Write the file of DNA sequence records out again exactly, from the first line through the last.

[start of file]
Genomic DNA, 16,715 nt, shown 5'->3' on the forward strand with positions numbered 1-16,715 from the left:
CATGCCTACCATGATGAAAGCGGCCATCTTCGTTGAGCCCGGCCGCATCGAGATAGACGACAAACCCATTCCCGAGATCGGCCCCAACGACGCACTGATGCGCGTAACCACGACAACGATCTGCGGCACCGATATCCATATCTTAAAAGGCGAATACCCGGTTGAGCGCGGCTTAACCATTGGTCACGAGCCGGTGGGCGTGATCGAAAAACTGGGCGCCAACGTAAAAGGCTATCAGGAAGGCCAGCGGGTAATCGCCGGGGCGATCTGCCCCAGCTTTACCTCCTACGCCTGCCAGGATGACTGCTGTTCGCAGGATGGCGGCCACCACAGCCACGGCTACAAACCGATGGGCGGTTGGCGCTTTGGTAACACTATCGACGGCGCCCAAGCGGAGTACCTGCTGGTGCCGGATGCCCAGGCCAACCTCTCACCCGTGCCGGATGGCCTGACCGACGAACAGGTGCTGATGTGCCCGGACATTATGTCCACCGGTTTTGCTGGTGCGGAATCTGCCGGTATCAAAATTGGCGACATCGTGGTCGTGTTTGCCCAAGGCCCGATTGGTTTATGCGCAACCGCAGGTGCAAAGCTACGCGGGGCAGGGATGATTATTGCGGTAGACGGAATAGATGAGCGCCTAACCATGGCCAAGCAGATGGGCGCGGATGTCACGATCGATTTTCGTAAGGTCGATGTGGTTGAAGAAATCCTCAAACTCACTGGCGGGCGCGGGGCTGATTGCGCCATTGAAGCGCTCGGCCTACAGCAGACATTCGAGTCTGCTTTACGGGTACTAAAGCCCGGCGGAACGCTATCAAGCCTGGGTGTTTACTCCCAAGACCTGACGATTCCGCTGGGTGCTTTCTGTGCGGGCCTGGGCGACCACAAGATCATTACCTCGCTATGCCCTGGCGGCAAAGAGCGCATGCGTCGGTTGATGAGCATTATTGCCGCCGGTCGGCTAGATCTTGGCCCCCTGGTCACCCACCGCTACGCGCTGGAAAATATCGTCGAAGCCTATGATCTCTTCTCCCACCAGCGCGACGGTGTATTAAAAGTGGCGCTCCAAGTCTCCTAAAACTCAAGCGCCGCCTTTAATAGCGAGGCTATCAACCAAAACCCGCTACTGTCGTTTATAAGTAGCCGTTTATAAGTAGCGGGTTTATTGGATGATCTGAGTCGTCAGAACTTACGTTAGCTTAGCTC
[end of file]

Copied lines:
Genomic DNA, 16,715 nt, shown 5'->3' on the forward strand with positions numbered 1-16,715 from the left:
CATGCCTACCATGATGAAAGCGGCCATCTTCGTTGAGCCCGGCCGCATCGAGATAGACGACAAACCCATTCCCGAGATCGGCCCCAACGACGCACTGATGCGCGTAACCACGACAACGATCTGCGGCACCGATATCCATATCTTAAAAGGCGAATACCCGGTTGAGCGCGGCTTAACCATTGGTCACGAGCCGGTGGGCGTGATCGAAAAACTGGGCGCCAACGTAAAAGGCTATCAGGAAGGCCAGCGGGTAATCGCCGGGGCGATCTGCCCCAGCTTTACCTCCTACGCCTGCCAGGATGACTGCTGTTCGCAGGATGGCGGCCACCACAGCCACGGCTACAAACCGATGGGCGGTTGGCGCTTTGGTAACACTATCGACGGCGCCCAAGCGGAGTACCTGCTGGTGCCGGATGCCCAGGCCAACCTCTCACCCGTGCCGGATGGCCTGACCGACGAACAGGTGCTGATGTGCCCGGACATTATGTCCACCGGTTTTGCTGGTGCGGAATCTGCCGGTATCAAAATTGGCGACATCGTGGTCGTGTTTGCCCAAGGCCCGATTGGTTTATGCGCAACCGCAGGTGCAAAGCTACGCGGGGCAGGGATGATTATTGCGGTAGACGGAATAGATGAGCGCCTAACCATGGCCAAGCAGATGGGCGCGGATGTCACGATCGATTTTCGTAAGGTCGATGTGGTTGAAGAAATCCTCAAACTCACTGGCGGGCGCGGGGCTGATTGCGCCATTGAAGCGCTCGGCCTACAGCAGACATTCGAGTCTGCTTTACGGGTACTAAAGCCCGGCGGAACGCTATCAAGCCTGGGTGTTTACTCCCAAGACCTGACGATTCCGCTGGGTGCTTTCTGTGCGGGCCTGGGCGACCACAAGATCATTACCTCGCTATGCCCTGGCGGCAAAGAGCGCATGCGTCGGTTGATGAGCATTATTGCCGCCGGTCGGCTAGATCTTGGCCCCCTGGTCACCCACCGCTACGCGCTGGAAAATATCGTCGAAGCCTATGATCTCTTCTCCCACCAGCGCGACGGTGTATTAAAAGTGGCGCTCCAAGTCTCCTAAAACTCAAGCGCCGCCTTTAATAGCGAGGCTATCAACCAAAACCCGCTACTGTCGTTTATAAGTAGCCGTTTATAAGTAGCGGGTTTATTGGATGATCTGAGTCGTCAGAACTTACGTTAGCTTAGCTC